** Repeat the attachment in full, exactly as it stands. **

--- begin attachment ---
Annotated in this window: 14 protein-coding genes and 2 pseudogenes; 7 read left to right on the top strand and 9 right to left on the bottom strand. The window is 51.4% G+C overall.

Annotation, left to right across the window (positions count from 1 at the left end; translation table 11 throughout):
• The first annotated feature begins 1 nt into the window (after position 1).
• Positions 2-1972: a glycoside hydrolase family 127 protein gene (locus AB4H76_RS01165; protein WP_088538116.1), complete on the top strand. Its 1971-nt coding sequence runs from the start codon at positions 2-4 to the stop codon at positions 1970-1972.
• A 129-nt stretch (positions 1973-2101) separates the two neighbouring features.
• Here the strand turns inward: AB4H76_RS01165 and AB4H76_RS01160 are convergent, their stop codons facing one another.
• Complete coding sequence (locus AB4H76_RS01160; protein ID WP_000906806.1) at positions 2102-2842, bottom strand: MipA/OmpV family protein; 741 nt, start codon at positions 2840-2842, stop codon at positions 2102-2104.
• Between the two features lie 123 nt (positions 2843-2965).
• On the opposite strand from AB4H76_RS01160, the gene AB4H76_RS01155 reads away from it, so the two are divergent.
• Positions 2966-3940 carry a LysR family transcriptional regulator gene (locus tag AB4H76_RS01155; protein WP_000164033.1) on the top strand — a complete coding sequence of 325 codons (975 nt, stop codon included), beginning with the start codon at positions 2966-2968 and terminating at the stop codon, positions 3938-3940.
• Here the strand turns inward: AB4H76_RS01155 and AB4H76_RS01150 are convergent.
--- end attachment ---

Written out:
Annotated in this window: 14 protein-coding genes and 2 pseudogenes; 7 read left to right on the top strand and 9 right to left on the bottom strand. The window is 51.4% G+C overall.

Annotation, left to right across the window (positions count from 1 at the left end; translation table 11 throughout):
• The first annotated feature begins 1 nt into the window (after position 1).
• Positions 2-1972: a glycoside hydrolase family 127 protein gene (locus AB4H76_RS01165; protein WP_088538116.1), complete on the top strand. Its 1971-nt coding sequence runs from the start codon at positions 2-4 to the stop codon at positions 1970-1972.
• A 129-nt stretch (positions 1973-2101) separates the two neighbouring features.
• Here the strand turns inward: AB4H76_RS01165 and AB4H76_RS01160 are convergent, their stop codons facing one another.
• Complete coding sequence (locus AB4H76_RS01160; protein ID WP_000906806.1) at positions 2102-2842, bottom strand: MipA/OmpV family protein; 741 nt, start codon at positions 2840-2842, stop codon at positions 2102-2104.
• Between the two features lie 123 nt (positions 2843-2965).
• On the opposite strand from AB4H76_RS01160, the gene AB4H76_RS01155 reads away from it, so the two are divergent.
• Positions 2966-3940 carry a LysR family transcriptional regulator gene (locus tag AB4H76_RS01155; protein WP_000164033.1) on the top strand — a complete coding sequence of 325 codons (975 nt, stop codon included), beginning with the start codon at positions 2966-2968 and terminating at the stop codon, positions 3938-3940.
• Here the strand turns inward: AB4H76_RS01155 and AB4H76_RS01150 are convergent.